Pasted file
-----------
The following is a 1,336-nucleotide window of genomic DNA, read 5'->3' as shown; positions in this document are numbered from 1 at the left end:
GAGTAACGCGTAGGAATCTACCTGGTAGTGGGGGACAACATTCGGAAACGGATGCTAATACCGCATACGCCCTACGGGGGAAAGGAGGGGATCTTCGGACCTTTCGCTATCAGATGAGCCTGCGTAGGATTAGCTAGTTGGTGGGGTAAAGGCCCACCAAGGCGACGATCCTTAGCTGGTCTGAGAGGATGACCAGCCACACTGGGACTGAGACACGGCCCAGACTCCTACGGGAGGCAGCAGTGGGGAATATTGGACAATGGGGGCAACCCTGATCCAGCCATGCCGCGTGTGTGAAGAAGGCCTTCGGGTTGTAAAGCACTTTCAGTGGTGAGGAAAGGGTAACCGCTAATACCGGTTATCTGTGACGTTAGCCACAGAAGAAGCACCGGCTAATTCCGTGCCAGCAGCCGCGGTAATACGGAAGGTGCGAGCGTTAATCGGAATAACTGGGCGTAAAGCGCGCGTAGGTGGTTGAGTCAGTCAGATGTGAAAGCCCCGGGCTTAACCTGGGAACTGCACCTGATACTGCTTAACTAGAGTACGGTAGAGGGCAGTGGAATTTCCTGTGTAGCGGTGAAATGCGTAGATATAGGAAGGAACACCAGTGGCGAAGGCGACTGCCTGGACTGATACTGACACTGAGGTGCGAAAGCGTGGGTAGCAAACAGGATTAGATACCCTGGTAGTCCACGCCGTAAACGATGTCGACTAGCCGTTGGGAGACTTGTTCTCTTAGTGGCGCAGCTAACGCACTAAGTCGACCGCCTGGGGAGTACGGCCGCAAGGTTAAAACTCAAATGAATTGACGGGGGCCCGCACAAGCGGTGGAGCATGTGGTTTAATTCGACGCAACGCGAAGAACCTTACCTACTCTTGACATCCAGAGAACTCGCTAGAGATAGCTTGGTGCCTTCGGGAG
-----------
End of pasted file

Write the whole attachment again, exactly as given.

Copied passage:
The following is a 1,336-nucleotide window of genomic DNA, read 5'->3' as shown; positions in this document are numbered from 1 at the left end:
GAGTAACGCGTAGGAATCTACCTGGTAGTGGGGGACAACATTCGGAAACGGATGCTAATACCGCATACGCCCTACGGGGGAAAGGAGGGGATCTTCGGACCTTTCGCTATCAGATGAGCCTGCGTAGGATTAGCTAGTTGGTGGGGTAAAGGCCCACCAAGGCGACGATCCTTAGCTGGTCTGAGAGGATGACCAGCCACACTGGGACTGAGACACGGCCCAGACTCCTACGGGAGGCAGCAGTGGGGAATATTGGACAATGGGGGCAACCCTGATCCAGCCATGCCGCGTGTGTGAAGAAGGCCTTCGGGTTGTAAAGCACTTTCAGTGGTGAGGAAAGGGTAACCGCTAATACCGGTTATCTGTGACGTTAGCCACAGAAGAAGCACCGGCTAATTCCGTGCCAGCAGCCGCGGTAATACGGAAGGTGCGAGCGTTAATCGGAATAACTGGGCGTAAAGCGCGCGTAGGTGGTTGAGTCAGTCAGATGTGAAAGCCCCGGGCTTAACCTGGGAACTGCACCTGATACTGCTTAACTAGAGTACGGTAGAGGGCAGTGGAATTTCCTGTGTAGCGGTGAAATGCGTAGATATAGGAAGGAACACCAGTGGCGAAGGCGACTGCCTGGACTGATACTGACACTGAGGTGCGAAAGCGTGGGTAGCAAACAGGATTAGATACCCTGGTAGTCCACGCCGTAAACGATGTCGACTAGCCGTTGGGAGACTTGTTCTCTTAGTGGCGCAGCTAACGCACTAAGTCGACCGCCTGGGGAGTACGGCCGCAAGGTTAAAACTCAAATGAATTGACGGGGGCCCGCACAAGCGGTGGAGCATGTGGTTTAATTCGACGCAACGCGAAGAACCTTACCTACTCTTGACATCCAGAGAACTCGCTAGAGATAGCTTGGTGCCTTCGGGAG